You achieve these steps in the iOS/regression/ViewController.swift file.

Optional: Generate the gRPC client stub code

To use gRPC with TensorFlow Serving, you need to follow the gRPC workflow. To learn more about the details, see the gRPC documentation.


TensorFlow Serving and TensorFlow define the .proto files for you. As of TensorFlow and TensorFlow Serving 2.8, these .proto files are the ones needed:



To generate the gRPC client stub code:

  1. In your terminal, navigate to the starter/src/proto/ folder and then generate the stub:

A number of .swift files are generated in the starter/src/proto/generated/import folder.

  1. If they're not copied into your project yet, drag all the generated .swift files into your project in Xcode.


Create the gRPC request

Similar to the REST request, you create the gRPC request in the gRPC branch.

if (connectionMode[picker.selectedRow(inComponent: 0)] == "REST") {
else {
    print("Using gRPC")
    // TODO: add code to send a gRPC request to TF Serving
  • To create the gRPC request, add this code to the gRPC branch:
//Create the gRPC request.
let group = MultiThreadedEventLoopGroup(numberOfThreads: 1)
let channel = ClientConnection.insecure(group: group).connect(host: "localhost", port: 8500)
let stub = Tensorflow_Serving_PredictionServiceClient(channel: channel)

var modelSpec = Tensorflow_Serving_ModelSpec() = "regression"
modelSpec.signatureName = "serving_default"

// Prepare the input tensor.
var batchDim = Tensorflow_TensorShapeProto.Dim()
batchDim.size = 1
var inputDim = Tensorflow_TensorShapeProto.Dim()
inputDim.size = 1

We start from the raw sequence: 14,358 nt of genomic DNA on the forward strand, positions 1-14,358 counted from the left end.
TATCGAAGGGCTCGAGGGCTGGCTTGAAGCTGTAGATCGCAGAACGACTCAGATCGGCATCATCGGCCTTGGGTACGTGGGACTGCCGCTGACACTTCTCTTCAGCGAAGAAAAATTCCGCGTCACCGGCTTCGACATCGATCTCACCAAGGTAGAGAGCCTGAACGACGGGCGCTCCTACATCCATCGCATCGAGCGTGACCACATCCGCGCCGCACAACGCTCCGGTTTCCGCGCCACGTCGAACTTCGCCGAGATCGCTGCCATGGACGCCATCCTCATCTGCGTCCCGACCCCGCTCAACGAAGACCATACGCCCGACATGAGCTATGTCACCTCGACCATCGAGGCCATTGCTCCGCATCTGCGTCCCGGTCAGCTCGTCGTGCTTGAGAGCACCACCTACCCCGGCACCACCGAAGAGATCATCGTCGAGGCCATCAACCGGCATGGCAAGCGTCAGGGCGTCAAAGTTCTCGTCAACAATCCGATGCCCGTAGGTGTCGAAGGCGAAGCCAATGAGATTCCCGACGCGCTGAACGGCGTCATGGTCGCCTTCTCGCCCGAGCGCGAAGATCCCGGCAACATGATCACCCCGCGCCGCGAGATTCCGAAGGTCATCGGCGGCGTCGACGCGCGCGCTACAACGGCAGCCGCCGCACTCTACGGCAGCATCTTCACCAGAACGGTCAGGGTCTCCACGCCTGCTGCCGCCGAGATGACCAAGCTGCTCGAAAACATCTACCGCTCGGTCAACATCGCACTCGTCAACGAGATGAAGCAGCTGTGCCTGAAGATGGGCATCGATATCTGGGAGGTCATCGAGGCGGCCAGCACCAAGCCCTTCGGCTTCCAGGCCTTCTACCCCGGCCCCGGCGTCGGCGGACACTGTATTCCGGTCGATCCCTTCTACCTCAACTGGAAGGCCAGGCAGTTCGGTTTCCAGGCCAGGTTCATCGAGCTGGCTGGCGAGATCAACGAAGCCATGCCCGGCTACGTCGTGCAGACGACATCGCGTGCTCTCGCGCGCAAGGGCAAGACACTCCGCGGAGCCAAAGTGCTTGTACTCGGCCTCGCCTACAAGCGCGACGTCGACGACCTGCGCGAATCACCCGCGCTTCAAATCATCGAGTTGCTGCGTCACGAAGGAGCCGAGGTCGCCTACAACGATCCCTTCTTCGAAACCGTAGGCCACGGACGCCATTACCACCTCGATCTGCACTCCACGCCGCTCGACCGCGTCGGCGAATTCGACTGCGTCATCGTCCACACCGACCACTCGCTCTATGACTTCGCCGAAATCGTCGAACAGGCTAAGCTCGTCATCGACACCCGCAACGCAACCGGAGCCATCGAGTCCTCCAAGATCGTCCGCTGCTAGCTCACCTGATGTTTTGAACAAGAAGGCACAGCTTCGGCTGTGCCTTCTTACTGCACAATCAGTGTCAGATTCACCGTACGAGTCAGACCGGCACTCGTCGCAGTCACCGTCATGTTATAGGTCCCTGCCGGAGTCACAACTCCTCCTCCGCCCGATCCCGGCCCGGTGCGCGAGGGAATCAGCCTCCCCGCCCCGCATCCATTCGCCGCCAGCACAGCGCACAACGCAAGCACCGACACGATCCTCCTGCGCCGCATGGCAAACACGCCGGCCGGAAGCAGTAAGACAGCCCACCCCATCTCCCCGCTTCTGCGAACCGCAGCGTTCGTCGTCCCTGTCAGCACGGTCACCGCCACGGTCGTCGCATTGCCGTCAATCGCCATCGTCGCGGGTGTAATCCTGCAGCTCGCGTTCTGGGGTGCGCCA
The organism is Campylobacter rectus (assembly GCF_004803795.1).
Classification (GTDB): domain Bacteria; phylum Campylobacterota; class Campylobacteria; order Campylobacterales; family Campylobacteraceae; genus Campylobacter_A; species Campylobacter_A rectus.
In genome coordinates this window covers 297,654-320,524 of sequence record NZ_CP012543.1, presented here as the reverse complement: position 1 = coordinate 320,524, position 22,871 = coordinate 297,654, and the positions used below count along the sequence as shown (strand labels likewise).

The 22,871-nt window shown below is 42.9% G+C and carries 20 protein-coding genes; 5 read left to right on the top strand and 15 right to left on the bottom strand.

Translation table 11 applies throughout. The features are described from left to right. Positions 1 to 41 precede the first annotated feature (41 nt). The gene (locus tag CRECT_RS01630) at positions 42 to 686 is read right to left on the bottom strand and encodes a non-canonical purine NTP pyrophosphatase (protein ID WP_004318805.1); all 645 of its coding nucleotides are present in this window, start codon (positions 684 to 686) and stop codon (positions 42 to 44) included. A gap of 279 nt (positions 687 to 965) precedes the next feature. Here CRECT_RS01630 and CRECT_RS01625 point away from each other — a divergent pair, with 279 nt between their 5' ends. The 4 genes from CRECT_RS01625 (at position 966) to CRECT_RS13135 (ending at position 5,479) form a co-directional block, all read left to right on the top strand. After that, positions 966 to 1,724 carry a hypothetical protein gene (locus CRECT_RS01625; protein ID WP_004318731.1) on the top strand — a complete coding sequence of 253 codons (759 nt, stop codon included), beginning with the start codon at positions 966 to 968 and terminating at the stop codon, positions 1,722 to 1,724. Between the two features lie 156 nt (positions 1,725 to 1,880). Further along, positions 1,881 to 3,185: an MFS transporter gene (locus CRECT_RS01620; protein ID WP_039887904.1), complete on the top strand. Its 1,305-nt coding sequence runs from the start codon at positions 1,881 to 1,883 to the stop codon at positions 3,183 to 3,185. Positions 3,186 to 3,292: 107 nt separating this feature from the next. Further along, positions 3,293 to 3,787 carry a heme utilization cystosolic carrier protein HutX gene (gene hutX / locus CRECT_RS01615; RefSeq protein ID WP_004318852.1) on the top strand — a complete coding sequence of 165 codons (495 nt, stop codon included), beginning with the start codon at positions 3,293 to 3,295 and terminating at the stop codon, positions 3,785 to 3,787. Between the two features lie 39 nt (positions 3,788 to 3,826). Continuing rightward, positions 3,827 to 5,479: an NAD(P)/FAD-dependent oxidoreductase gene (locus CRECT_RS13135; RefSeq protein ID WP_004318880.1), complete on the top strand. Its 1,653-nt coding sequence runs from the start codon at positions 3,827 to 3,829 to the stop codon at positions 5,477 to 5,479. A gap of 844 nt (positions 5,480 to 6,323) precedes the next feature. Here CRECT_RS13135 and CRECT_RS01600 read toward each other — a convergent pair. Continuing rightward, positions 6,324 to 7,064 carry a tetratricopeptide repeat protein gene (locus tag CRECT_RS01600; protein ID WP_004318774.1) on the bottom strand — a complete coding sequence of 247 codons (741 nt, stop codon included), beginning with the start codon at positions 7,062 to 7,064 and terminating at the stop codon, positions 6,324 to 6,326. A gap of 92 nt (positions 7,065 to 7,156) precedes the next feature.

var inputTensorShape = Tensorflow_TensorShapeProto()
inputTensorShape.dim = [batchDim, inputDim]
var inputTensor = Tensorflow_TensorProto()
inputTensor.dtype = Tensorflow_DataType.dtFloat
inputTensor.tensorShape = inputTensorShape
inputTensor.floatVal = [Float(value)]

var request = Tensorflow_Serving_PredictRequest()
request.modelSpec = modelSpec
request.inputs = ["dense_input" : inputTensor]

let callOptions = CallOptions(timeLimit: .timeout(.seconds(15)))

Send the gRPC request to TensorFlow Serving

  • Add this code to the gRPC branch immediately after the code in the previous code snippet:
// Send the gRPC request.
let call = stub.predict(request, callOptions: callOptions)

Process the gRPC response from TensorFlow Serving

  • Add this code immediately after the code in the previous code snippet:
// Process the response.
call.response.whenSuccess { response in
    let result = response.outputs["dense_1"]?.floatVal[0]
        self.txtOutput.text = String(describing: result!)
call.response.whenFailure { error in
    print("Call failed with error\n\(error)")

Now the postprocessing function extracts predicted values from the response and displays the result in the UI.

Run it

  1. Click cacc15c5638260ed.png ‘Run' in the navigation menu and then wait for Xcode to launch the app in the Simulator.
  2. Enter a number in the text box and then click Infer.

Now you see a predicted value in the UI.

9. Congratulations

You used TensorFlow Serving to add regression capabilities to your app!

Learn more